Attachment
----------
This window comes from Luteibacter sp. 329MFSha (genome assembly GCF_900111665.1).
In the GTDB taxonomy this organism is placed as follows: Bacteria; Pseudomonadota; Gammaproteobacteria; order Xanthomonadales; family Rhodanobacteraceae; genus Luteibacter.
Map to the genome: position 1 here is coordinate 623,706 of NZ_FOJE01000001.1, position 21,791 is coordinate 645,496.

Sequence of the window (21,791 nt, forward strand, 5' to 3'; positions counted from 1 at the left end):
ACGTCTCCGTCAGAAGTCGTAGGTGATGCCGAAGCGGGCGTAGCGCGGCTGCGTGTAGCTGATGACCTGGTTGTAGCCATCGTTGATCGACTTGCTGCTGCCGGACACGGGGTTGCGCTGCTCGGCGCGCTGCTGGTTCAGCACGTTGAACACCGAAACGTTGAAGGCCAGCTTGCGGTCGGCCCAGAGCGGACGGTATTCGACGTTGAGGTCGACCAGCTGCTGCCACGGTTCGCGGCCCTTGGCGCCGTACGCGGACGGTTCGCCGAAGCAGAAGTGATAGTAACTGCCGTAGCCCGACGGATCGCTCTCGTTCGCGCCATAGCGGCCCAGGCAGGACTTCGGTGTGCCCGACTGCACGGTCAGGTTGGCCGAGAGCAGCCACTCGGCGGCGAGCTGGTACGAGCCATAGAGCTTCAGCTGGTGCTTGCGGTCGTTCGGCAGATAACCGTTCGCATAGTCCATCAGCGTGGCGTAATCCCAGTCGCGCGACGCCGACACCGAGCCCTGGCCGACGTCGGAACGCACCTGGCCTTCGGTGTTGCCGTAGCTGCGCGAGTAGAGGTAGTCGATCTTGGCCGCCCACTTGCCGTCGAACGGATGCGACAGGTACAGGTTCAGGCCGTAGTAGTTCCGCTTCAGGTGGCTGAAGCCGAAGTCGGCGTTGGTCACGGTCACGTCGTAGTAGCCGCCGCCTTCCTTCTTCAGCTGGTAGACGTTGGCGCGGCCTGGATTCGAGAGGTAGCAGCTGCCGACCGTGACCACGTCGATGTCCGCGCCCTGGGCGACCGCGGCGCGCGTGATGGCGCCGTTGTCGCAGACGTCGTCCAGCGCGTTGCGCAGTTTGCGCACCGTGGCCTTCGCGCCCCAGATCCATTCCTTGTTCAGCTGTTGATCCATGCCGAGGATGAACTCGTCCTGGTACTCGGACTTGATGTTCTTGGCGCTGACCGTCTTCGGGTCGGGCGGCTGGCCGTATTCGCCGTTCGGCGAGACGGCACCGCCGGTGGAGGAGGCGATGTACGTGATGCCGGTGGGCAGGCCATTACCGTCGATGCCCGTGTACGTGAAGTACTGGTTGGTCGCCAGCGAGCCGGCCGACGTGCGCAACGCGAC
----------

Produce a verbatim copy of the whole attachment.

This window comes from Luteibacter sp. 329MFSha (genome assembly GCF_900111665.1).
In the GTDB taxonomy this organism is placed as follows: Bacteria; Pseudomonadota; Gammaproteobacteria; order Xanthomonadales; family Rhodanobacteraceae; genus Luteibacter.
Map to the genome: position 1 here is coordinate 623,706 of NZ_FOJE01000001.1, position 21,791 is coordinate 645,496.

Sequence of the window (21,791 nt, forward strand, 5' to 3'; positions counted from 1 at the left end):
ACGTCTCCGTCAGAAGTCGTAGGTGATGCCGAAGCGGGCGTAGCGCGGCTGCGTGTAGCTGATGACCTGGTTGTAGCCATCGTTGATCGACTTGCTGCTGCCGGACACGGGGTTGCGCTGCTCGGCGCGCTGCTGGTTCAGCACGTTGAACACCGAAACGTTGAAGGCCAGCTTGCGGTCGGCCCAGAGCGGACGGTATTCGACGTTGAGGTCGACCAGCTGCTGCCACGGTTCGCGGCCCTTGGCGCCGTACGCGGACGGTTCGCCGAAGCAGAAGTGATAGTAACTGCCGTAGCCCGACGGATCGCTCTCGTTCGCGCCATAGCGGCCCAGGCAGGACTTCGGTGTGCCCGACTGCACGGTCAGGTTGGCCGAGAGCAGCCACTCGGCGGCGAGCTGGTACGAGCCATAGAGCTTCAGCTGGTGCTTGCGGTCGTTCGGCAGATAACCGTTCGCATAGTCCATCAGCGTGGCGTAATCCCAGTCGCGCGACGCCGACACCGAGCCCTGGCCGACGTCGGAACGCACCTGGCCTTCGGTGTTGCCGTAGCTGCGCGAGTAGAGGTAGTCGATCTTGGCCGCCCACTTGCCGTCGAACGGATGCGACAGGTACAGGTTCAGGCCGTAGTAGTTCCGCTTCAGGTGGCTGAAGCCGAAGTCGGCGTTGGTCACGGTCACGTCGTAGTAGCCGCCGCCTTCCTTCTTCAGCTGGTAGACGTTGGCGCGGCCTGGATTCGAGAGGTAGCAGCTGCCGACCGTGACCACGTCGATGTCCGCGCCCTGGGCGACCGCGGCGCGCGTGATGGCGCCGTTGTCGCAGACGTCGTCCAGCGCGTTGCGCAGTTTGCGCACCGTGGCCTTCGCGCCCCAGATCCATTCCTTGTTCAGCTGTTGATCCATGCCGAGGATGAACTCGTCCTGGTACTCGGACTTGATGTTCTTGGCGCTGACCGTCTTCGGGTCGGGCGGCTGGCCGTATTCGCCGTTCGGCGAGACGGCACCGCCGGTGGAGGAGGCGATGTACGTGATGCCGGTGGGCAGGCCATTACCGTCGATGCCCGTGTACGTGAAGTACTGGTTGGTCGCCAGCGAGCCGGCCGACGTGCGCAACGCGAC